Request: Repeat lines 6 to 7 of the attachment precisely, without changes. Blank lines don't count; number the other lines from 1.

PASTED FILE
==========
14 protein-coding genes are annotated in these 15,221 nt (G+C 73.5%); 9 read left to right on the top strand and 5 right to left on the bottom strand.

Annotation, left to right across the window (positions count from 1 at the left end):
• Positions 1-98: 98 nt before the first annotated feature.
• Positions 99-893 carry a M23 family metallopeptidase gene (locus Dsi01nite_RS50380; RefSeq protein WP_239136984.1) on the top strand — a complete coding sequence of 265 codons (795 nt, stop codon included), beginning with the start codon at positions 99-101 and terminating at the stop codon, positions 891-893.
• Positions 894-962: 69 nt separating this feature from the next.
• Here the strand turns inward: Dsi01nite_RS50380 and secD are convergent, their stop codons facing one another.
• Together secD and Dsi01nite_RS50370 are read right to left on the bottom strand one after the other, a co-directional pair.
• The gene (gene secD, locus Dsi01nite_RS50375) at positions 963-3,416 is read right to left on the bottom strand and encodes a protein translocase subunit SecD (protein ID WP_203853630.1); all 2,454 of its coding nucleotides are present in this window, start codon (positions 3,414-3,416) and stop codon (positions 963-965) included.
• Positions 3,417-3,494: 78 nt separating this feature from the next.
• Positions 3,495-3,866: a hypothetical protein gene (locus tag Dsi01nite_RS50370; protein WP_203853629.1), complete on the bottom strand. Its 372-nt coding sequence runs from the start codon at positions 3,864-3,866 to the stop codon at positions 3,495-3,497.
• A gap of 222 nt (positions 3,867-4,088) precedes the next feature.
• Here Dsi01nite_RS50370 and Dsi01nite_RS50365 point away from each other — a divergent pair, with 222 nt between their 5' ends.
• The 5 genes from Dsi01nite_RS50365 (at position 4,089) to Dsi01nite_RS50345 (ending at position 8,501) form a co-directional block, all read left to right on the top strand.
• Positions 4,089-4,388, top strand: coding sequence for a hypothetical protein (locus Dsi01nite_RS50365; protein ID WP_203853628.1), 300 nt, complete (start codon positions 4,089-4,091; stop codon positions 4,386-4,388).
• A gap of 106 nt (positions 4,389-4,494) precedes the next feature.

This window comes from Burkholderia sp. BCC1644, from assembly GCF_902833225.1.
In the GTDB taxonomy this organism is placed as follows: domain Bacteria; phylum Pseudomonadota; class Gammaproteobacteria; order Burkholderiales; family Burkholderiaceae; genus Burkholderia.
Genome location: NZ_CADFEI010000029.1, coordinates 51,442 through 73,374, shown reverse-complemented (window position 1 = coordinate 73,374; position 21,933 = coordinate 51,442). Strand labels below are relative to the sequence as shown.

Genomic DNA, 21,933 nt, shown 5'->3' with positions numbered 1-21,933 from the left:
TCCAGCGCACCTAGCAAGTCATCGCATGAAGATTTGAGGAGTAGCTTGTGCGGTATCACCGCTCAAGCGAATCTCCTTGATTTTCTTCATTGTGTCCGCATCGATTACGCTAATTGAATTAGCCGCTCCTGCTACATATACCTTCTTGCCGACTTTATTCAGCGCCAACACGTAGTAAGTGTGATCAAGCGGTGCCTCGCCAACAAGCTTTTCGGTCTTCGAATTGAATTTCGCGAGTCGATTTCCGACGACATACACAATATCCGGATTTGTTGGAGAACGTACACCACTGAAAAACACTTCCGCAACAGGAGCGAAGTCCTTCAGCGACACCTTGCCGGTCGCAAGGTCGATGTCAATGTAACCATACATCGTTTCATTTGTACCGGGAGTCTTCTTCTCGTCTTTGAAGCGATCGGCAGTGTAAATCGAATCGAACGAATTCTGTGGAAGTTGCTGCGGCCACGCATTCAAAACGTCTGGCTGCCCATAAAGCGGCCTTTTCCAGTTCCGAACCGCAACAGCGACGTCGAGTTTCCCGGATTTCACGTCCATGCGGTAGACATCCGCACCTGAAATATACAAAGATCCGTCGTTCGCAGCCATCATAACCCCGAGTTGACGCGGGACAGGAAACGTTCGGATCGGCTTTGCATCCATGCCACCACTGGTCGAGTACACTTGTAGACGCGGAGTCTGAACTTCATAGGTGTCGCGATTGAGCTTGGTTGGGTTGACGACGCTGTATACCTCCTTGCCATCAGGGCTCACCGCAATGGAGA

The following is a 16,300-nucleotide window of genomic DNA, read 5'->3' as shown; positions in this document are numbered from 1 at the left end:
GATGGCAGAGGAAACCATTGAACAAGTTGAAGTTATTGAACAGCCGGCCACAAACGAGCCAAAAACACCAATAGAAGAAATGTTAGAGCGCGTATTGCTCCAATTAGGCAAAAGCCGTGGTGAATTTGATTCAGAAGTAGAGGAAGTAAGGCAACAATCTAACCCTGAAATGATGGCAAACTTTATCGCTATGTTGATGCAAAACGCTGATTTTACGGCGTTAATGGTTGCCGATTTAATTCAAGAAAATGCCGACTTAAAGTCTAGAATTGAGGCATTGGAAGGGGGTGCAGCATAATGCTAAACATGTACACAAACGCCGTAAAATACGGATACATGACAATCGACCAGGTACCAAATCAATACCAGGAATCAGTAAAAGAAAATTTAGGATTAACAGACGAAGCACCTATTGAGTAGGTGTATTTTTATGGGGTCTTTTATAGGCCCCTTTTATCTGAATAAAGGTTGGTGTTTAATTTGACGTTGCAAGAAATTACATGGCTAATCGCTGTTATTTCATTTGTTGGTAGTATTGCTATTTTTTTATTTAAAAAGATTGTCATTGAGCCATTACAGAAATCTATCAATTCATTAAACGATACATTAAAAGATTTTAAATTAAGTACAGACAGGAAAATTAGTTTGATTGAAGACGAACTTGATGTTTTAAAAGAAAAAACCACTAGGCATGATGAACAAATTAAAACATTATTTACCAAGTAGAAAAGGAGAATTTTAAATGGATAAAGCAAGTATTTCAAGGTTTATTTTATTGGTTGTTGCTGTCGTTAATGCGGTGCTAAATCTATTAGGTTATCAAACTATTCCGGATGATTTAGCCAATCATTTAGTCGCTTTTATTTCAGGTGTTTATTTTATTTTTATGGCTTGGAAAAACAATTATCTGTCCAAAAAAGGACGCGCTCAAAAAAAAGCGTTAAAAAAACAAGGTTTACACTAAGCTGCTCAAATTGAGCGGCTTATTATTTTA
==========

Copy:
• Here the strand turns inward: Dsi01nite_RS50380 and secD are convergent, their stop codons facing one another.
• Together secD and Dsi01nite_RS50370 are read right to left on the bottom strand one after the other, a co-directional pair.